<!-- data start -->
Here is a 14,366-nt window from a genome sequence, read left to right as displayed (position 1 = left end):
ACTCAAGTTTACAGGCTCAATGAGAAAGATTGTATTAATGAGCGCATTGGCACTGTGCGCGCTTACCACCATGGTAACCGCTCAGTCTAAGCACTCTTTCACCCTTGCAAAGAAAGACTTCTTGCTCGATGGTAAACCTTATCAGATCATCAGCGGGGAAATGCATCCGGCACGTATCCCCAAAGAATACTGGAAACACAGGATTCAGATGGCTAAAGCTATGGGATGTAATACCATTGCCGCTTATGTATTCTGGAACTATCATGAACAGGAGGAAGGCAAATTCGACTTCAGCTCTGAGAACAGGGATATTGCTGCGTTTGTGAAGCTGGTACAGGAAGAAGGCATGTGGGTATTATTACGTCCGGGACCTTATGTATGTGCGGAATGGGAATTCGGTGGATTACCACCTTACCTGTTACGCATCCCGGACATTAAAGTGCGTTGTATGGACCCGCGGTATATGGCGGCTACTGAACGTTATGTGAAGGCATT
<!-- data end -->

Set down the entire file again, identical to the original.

Here is a 14,366-nt window from a genome sequence, read left to right as displayed (position 1 = left end):
ACTCAAGTTTACAGGCTCAATGAGAAAGATTGTATTAATGAGCGCATTGGCACTGTGCGCGCTTACCACCATGGTAACCGCTCAGTCTAAGCACTCTTTCACCCTTGCAAAGAAAGACTTCTTGCTCGATGGTAAACCTTATCAGATCATCAGCGGGGAAATGCATCCGGCACGTATCCCCAAAGAATACTGGAAACACAGGATTCAGATGGCTAAAGCTATGGGATGTAATACCATTGCCGCTTATGTATTCTGGAACTATCATGAACAGGAGGAAGGCAAATTCGACTTCAGCTCTGAGAACAGGGATATTGCTGCGTTTGTGAAGCTGGTACAGGAAGAAGGCATGTGGGTATTATTACGTCCGGGACCTTATGTATGTGCGGAATGGGAATTCGGTGGATTACCACCTTACCTGTTACGCATCCCGGACATTAAAGTGCGTTGTATGGACCCGCGGTATATGGCGGCTACTGAACGTTATGTGAAGGCATT